A total of 286 years. This is the alarming number, put forward by the United Nations, that it will take for global gender equality to be realised. Let that sink in.
The UN’s ‘Progress on the Sustainable Development Goals: The Gender Snapshot 2022’ also reports that it will take 140 years for equal representation in positions of power.
As a previous board member of Entrepreneurs’ Organization (EO) Sydney with a passion for all things diversity, equity, inclusion and belonging (DEIB), I’m hopeful that, if not the world over, at least in Australia we can take steps to shave years off these figures for the entrepreneurial community.
While 66% of new businesses created in Australia in the past decade have been founded by women, nearly half (43%) of women surveyed by the Australian Small Business and Family Enterprise Ombudsman’s office identified access to capital as a central barrier to growth. Women are told ‘no’ from a funding perspective nine times more than men.
A 2020 (US) report by the Harvard Business Review found women-led startups received only 2.3% of V.C. funding. While only 25% of women-led businesses seek funding and on average ask $35,000 less in business financing than men, they are still usually offered much smaller loans at drastically higher interest rates.
Gender bias in funding opportunities echoes the gender bias we see in employment and carries the same missed opportunities for growth and success.
Globally, there are initiatives like Beyond the Billion trying to tackle this very issue — a global commitment to invest more than $1 billion in female tech founders to reverse the impacts of COVID-19 that set women back economically significantly further than men.
In recent years there has been a groundswell of support for female entrepreneurs. ‘Women of EO’ a sub-group of Entrepreneurs’ Organisation is just one of a growing number of inclusive and safe spaces for women founders to connect with other entrepreneurs at a similar stage in business on the unique issues impacting women in business.
Beyond the untapped economic growth potential, raising the success of women in business is important role modelling for generations to come. Though there is more to be done, change is happening.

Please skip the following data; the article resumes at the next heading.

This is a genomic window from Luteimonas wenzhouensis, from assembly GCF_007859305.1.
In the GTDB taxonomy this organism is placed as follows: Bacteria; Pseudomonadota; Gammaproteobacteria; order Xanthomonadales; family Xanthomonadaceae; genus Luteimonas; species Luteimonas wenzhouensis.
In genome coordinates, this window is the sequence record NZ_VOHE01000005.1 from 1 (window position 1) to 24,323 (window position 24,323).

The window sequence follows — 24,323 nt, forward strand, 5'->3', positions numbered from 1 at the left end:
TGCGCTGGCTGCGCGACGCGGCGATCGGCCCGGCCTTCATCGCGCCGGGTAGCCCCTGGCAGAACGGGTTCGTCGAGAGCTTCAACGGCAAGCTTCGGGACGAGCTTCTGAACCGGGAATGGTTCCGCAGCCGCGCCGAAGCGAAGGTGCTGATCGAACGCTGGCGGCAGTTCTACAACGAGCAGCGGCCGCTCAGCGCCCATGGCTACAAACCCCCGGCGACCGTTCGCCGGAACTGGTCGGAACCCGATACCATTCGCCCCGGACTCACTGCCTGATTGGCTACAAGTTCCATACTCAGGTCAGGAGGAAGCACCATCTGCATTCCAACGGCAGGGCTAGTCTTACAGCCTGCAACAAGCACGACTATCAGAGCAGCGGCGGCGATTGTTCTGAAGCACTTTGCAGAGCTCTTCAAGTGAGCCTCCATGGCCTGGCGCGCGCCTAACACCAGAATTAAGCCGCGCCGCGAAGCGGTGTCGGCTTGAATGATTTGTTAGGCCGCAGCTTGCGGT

Here are my five steps to move towards gender parity in Australia’s entrepreneur community.
1. More women on entrepreneurial boards – with a set target
We need to see more women on boards and having a seat at the table. The tone is set from the top. If the boards of organisations across the country believe in the value of women in entrepreneurship, membership to said groups will directly increase. If they don’t, numbers go down. The tone is set by the president and the board of these organisations.
2. Clear targets
We need clear targets for female entrepreneurs joining organisations like EO. Levelling up gender inequality in the entrepreneurial world is not different from an organisation’s strategy for revenue growth. If you don’t have targets and measurements, it’s impossible to track the success of these efforts.
3. Inclusion first
Before focusing on diversity and levelling the playing field for women in the entrepreneurial community, inclusion needs to be peppered throughout an organisation, its communications and its activities. For example, all the events being organised need to be inclusive for women as well as men, and not just in the type of the activity itself.
Factors that can help some women feel more included are:
Ensuring events do not consistently clash with family commitments;
Avoiding exclusively gender-based events;
Ensuring a diverse group of entrepreneurs are represented at events and gatherings; and
Using inclusive and non-gendered language for internal and external communications.
You start by looking at inclusion across everything, and by very nature, you end up with greater diversity.
4. Psychological factors
Just as women are significantly less likely to apply for a job where they meet only some of the requirements than men, women are socially conditioned to put their hands up less. This is something an inclusive environment can change. The statistics mentioned earlier on fewer women applying for funding and asking for less support show we need further initiatives like ‘Beyond the Billion’ to commit to balancing the scales, and more Australian VCs to put their support behind these programs.